Malia Minoan Palace

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The Palace of Malia, located on the north coast of Crete east of Heraklion, is the third largest Minoan palace, covering 7,500 square meters. Its Minoan name remains unknown, taking its current name from a nearby town.

Evidence suggests that the first monumental architecture on the site dates to the Early Minoan IIB period. This building, or group of buildings, was constructed around a large open space and shares the same alignment as the later palace. Beneath this structure, remnants of even earlier Early Minoan IIA architecture have been found, showcasing a simpler style and different orientation.

It is believed that the Early Minoan II building was not a palace in the traditional sense but rather a monumentalized court, marking the transition of ritual practices from natural settings to constructed environments. Even before the palace’s construction, the town had expanded to 2.58 hectares, with remains found beneath the palace and to the northwest. Some walls in the palace’s west magazines were built during the Early Minoan II period and later incorporated into the first palace.

The Old Palace

The exact construction date of the first palace is debated. The traditional view places it in the Middle Minoan IB period (around 1900 BCE), coinciding with the rise of a powerful elite on Crete. However, some archaeologists argue for an earlier construction in the Early Minoan III-Middle Minoan IA period, potentially making it the first palace on the island. Evidence for this earlier date is limited, based on the discovery of a “teapot” and pottery sherds within the palace walls.

The Old Palace was destroyed at the end of the Middle Minoan IIB period, likely due to an earthquake, along with the surrounding town. Despite its destruction, finds from this period indicate the Old Palace’s wealth and importance.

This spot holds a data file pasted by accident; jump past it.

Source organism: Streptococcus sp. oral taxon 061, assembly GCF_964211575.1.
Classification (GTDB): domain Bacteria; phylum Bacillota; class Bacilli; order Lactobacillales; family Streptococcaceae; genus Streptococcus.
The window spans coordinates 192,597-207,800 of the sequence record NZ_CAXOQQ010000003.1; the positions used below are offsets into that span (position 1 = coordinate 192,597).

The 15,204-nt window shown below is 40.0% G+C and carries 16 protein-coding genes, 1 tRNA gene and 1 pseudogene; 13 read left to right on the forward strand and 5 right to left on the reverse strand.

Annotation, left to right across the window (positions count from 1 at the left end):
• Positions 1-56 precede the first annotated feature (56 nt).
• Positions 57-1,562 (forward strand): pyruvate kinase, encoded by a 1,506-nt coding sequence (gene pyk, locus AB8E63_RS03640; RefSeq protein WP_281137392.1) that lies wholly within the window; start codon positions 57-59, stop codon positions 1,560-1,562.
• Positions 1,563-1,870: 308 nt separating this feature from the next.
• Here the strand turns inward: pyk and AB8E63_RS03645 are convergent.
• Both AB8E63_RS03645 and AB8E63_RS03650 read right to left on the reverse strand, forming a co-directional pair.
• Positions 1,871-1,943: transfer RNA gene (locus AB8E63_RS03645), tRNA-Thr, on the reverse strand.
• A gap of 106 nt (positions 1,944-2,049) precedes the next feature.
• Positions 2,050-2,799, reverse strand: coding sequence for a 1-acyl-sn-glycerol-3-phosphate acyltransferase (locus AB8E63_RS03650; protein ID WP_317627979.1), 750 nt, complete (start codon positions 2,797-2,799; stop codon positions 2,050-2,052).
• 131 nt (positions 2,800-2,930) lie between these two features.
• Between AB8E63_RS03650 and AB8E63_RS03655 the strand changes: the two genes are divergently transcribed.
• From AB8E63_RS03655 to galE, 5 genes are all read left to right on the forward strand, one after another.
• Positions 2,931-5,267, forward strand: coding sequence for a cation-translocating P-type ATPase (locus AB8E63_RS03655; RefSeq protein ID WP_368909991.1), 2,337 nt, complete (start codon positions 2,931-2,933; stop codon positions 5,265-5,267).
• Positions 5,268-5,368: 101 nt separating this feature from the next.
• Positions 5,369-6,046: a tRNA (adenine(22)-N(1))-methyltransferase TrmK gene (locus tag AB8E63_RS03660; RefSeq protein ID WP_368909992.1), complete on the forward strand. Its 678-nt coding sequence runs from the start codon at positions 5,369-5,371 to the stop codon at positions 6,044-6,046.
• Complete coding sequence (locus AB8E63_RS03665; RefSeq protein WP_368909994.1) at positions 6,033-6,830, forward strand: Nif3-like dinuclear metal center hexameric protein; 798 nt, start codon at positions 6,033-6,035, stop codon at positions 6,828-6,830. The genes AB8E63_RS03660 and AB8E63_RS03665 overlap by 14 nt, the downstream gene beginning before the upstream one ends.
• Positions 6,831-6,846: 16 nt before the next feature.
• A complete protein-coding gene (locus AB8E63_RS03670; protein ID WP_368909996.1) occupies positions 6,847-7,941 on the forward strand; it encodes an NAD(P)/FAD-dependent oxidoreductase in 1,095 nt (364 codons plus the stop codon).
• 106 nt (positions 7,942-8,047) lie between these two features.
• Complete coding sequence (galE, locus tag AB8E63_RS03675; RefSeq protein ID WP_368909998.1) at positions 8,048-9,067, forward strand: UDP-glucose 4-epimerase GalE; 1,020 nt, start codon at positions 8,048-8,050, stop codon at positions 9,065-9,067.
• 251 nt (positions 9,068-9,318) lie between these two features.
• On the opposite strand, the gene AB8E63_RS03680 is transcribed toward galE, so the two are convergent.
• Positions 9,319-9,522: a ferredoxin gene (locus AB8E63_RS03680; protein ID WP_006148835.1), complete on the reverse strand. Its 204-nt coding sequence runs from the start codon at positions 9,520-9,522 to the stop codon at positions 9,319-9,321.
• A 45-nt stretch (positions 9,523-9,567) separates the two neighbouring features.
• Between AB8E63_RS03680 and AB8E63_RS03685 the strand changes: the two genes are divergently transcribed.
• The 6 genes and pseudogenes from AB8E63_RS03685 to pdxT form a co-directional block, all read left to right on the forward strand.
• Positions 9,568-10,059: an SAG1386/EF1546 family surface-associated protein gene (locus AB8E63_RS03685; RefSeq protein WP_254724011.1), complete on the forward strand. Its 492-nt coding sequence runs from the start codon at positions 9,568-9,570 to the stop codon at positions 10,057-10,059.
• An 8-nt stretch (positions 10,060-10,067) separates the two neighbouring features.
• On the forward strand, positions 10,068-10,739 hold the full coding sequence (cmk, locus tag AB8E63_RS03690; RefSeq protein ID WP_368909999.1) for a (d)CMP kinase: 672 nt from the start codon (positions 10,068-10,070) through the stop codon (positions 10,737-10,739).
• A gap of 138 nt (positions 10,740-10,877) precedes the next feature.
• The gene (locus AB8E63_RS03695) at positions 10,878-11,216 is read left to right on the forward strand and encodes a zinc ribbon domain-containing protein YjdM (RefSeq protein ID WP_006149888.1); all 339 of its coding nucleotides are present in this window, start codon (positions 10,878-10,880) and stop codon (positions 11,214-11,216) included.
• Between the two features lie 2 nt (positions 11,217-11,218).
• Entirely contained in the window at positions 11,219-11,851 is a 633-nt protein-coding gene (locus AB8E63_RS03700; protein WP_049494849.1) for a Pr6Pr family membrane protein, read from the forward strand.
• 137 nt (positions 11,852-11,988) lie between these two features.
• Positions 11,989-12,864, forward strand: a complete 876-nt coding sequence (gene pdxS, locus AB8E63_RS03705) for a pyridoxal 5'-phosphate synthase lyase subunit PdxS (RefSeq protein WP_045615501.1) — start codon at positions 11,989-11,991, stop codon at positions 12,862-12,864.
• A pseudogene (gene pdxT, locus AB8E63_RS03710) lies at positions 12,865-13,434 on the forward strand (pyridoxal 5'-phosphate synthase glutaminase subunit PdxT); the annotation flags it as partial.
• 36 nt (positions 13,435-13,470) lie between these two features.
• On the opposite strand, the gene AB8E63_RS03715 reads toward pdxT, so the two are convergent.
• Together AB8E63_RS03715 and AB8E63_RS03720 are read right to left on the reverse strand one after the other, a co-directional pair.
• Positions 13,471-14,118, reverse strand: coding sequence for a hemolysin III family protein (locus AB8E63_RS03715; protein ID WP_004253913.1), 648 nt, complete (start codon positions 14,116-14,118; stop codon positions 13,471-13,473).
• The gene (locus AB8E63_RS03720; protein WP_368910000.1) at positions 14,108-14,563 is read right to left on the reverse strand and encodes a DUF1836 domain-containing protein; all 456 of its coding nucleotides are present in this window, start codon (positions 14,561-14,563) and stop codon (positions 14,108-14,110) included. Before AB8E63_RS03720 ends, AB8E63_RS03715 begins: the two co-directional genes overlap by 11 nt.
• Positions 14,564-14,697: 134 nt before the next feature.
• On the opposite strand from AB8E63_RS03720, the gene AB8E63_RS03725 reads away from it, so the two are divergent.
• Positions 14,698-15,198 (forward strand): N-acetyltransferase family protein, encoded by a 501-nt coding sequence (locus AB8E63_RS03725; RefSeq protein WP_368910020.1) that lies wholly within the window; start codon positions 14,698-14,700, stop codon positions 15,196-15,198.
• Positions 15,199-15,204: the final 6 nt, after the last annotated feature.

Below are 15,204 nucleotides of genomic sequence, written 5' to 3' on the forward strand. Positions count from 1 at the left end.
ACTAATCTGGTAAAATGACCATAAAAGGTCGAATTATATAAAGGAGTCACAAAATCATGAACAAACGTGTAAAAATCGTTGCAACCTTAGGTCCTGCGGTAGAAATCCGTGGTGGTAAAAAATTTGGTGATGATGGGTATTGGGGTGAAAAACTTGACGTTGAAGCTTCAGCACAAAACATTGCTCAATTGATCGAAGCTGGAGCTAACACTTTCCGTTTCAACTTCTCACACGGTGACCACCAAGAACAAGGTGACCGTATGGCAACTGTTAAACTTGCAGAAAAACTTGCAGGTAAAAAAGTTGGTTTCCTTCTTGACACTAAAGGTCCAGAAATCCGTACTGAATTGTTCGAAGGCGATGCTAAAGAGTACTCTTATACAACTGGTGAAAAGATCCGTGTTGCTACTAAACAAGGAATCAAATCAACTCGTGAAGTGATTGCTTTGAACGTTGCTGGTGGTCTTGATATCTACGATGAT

The New Palace

The second palace, whose ruins are visible today, was built around 1650 BCE, resembling the old one in many ways. It served religious, political, and economic functions, as evidenced by the presence of magazines, cult rooms, and official apartments. The central court, a feature from the Old Palace, is oriented north-south and measures 48 by 23 meters. Porticoes line the north and west sides, and an unusual altar stands in the middle.

East of the central court are well-preserved magazines, each with a raised area for pithoi and a channel for collecting spilled liquids. The “Loggia,” a building likely used for religious rites, is located north of the magazines. Behind it lies the Treasure Room, connected by a stairway. Other rooms in this area include a lustral basin and an assembly room.

South of the Loggia is the grand staircase, originally leading to an upper floor room. The Main Hall, used for religious purposes, is situated opposite the central court altar. A pillar crypt, accessible from the Main Hall, contains two large pillars, one with a double axe engraving. West of this area is a long corridor with numerous magazines.

The new palace was destroyed around 1450 BCE, along with other Minoan sites on Crete. For over 60 years, excavators believed the palace was a vassal of Knossos, but some argue it may have maintained independence until 1600 BCE. The new palace, built in the Knossian style, suggests Malia may have come under Knossos’ control. It lacked the status objects, administrative documents, and frescoes found in other palaces. The palace declined in the Late Minoan IB period and was ultimately destroyed.

  • Construction Period: Old Palace: Middle Minoan IB (c. 1900 BCE), New Palace: Late Minoan IA (c. 1650 BCE)
  • Location: North coast of Crete, east of Heraklion
  • Dimensions: 7,500 square meters
  • Historical Significance: Third largest Minoan palace, showcases Minoan architecture and culture, provides evidence of trade and administration, and played a role in the power dynamics of the Minoan civilization.
  • Current Status: Archaeological site, under excavation by the French Archaeological School.
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